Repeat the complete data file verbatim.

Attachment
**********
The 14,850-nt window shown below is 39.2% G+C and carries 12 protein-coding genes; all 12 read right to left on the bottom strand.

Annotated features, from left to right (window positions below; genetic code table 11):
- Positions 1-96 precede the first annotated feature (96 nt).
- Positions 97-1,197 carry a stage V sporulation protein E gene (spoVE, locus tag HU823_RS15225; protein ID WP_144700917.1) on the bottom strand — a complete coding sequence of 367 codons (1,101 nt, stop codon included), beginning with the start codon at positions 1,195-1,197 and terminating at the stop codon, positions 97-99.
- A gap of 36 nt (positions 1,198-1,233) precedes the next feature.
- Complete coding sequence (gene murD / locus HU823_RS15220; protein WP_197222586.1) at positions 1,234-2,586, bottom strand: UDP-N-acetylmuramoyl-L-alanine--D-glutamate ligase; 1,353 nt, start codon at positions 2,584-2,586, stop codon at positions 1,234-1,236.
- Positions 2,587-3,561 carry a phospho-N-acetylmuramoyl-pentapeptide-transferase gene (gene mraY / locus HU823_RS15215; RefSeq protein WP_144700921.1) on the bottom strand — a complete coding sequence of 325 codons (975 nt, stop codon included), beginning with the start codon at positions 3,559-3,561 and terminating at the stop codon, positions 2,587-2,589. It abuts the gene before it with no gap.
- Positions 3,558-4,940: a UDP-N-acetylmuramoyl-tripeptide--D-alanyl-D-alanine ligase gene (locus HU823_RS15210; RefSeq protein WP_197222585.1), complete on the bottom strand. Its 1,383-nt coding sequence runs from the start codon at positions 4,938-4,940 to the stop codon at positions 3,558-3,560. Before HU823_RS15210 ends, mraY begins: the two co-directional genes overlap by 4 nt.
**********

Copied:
The 14,850-nt window shown below is 39.2% G+C and carries 12 protein-coding genes; all 12 read right to left on the bottom strand.

Annotated features, from left to right (window positions below; genetic code table 11):
- Positions 1-96 precede the first annotated feature (96 nt).
- Positions 97-1,197 carry a stage V sporulation protein E gene (spoVE, locus tag HU823_RS15225; protein ID WP_144700917.1) on the bottom strand — a complete coding sequence of 367 codons (1,101 nt, stop codon included), beginning with the start codon at positions 1,195-1,197 and terminating at the stop codon, positions 97-99.
- A gap of 36 nt (positions 1,198-1,233) precedes the next feature.
- Complete coding sequence (gene murD / locus HU823_RS15220; protein WP_197222586.1) at positions 1,234-2,586, bottom strand: UDP-N-acetylmuramoyl-L-alanine--D-glutamate ligase; 1,353 nt, start codon at positions 2,584-2,586, stop codon at positions 1,234-1,236.
- Positions 2,587-3,561 carry a phospho-N-acetylmuramoyl-pentapeptide-transferase gene (gene mraY / locus HU823_RS15215; RefSeq protein WP_144700921.1) on the bottom strand — a complete coding sequence of 325 codons (975 nt, stop codon included), beginning with the start codon at positions 3,559-3,561 and terminating at the stop codon, positions 2,587-2,589. It abuts the gene before it with no gap.
- Positions 3,558-4,940: a UDP-N-acetylmuramoyl-tripeptide--D-alanyl-D-alanine ligase gene (locus HU823_RS15210; RefSeq protein WP_197222585.1), complete on the bottom strand. Its 1,383-nt coding sequence runs from the start codon at positions 4,938-4,940 to the stop codon at positions 3,558-3,560. Before HU823_RS15210 ends, mraY begins: the two co-directional genes overlap by 4 nt.